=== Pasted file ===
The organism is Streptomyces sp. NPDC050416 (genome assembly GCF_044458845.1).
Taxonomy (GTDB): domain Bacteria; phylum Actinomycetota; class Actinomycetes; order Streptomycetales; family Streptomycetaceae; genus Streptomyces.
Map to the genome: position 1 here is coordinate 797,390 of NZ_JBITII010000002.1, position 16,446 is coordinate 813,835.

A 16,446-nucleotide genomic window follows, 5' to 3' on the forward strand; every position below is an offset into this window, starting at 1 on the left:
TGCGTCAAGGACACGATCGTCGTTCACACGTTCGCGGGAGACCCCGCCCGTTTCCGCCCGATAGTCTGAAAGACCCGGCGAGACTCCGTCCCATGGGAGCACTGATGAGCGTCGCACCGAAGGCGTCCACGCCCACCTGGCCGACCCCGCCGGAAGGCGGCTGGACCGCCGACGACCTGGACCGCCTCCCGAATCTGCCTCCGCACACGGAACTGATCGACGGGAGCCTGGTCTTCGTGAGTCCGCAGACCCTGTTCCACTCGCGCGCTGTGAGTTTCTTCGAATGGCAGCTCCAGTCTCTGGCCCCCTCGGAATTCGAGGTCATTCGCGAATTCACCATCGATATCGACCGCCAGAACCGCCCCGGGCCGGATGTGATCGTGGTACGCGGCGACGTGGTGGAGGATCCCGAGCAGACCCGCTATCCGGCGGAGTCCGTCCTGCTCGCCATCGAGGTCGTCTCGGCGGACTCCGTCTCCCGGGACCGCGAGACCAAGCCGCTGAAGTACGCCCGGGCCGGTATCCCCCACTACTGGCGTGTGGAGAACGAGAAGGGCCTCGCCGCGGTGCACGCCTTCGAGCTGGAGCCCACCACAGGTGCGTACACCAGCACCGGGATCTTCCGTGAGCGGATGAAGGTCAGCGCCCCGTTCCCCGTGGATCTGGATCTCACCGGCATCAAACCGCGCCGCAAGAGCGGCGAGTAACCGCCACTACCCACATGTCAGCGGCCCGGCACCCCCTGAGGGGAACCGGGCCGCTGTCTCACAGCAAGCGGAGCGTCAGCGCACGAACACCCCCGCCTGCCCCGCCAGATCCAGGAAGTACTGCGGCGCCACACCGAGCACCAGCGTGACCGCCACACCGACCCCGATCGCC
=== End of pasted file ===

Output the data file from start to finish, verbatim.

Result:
The organism is Streptomyces sp. NPDC050416 (genome assembly GCF_044458845.1).
Taxonomy (GTDB): domain Bacteria; phylum Actinomycetota; class Actinomycetes; order Streptomycetales; family Streptomycetaceae; genus Streptomyces.
Map to the genome: position 1 here is coordinate 797,390 of NZ_JBITII010000002.1, position 16,446 is coordinate 813,835.

A 16,446-nucleotide genomic window follows, 5' to 3' on the forward strand; every position below is an offset into this window, starting at 1 on the left:
TGCGTCAAGGACACGATCGTCGTTCACACGTTCGCGGGAGACCCCGCCCGTTTCCGCCCGATAGTCTGAAAGACCCGGCGAGACTCCGTCCCATGGGAGCACTGATGAGCGTCGCACCGAAGGCGTCCACGCCCACCTGGCCGACCCCGCCGGAAGGCGGCTGGACCGCCGACGACCTGGACCGCCTCCCGAATCTGCCTCCGCACACGGAACTGATCGACGGGAGCCTGGTCTTCGTGAGTCCGCAGACCCTGTTCCACTCGCGCGCTGTGAGTTTCTTCGAATGGCAGCTCCAGTCTCTGGCCCCCTCGGAATTCGAGGTCATTCGCGAATTCACCATCGATATCGACCGCCAGAACCGCCCCGGGCCGGATGTGATCGTGGTACGCGGCGACGTGGTGGAGGATCCCGAGCAGACCCGCTATCCGGCGGAGTCCGTCCTGCTCGCCATCGAGGTCGTCTCGGCGGACTCCGTCTCCCGGGACCGCGAGACCAAGCCGCTGAAGTACGCCCGGGCCGGTATCCCCCACTACTGGCGTGTGGAGAACGAGAAGGGCCTCGCCGCGGTGCACGCCTTCGAGCTGGAGCCCACCACAGGTGCGTACACCAGCACCGGGATCTTCCGTGAGCGGATGAAGGTCAGCGCCCCGTTCCCCGTGGATCTGGATCTCACCGGCATCAAACCGCGCCGCAAGAGCGGCGAGTAACCGCCACTACCCACATGTCAGCGGCCCGGCACCCCCTGAGGGGAACCGGGCCGCTGTCTCACAGCAAGCGGAGCGTCAGCGCACGAACACCCCCGCCTGCCCCGCCAGATCCAGGAAGTACTGCGGCGCCACACCGAGCACCAGCGTGACCGCCACACCGACCCCGATCGCC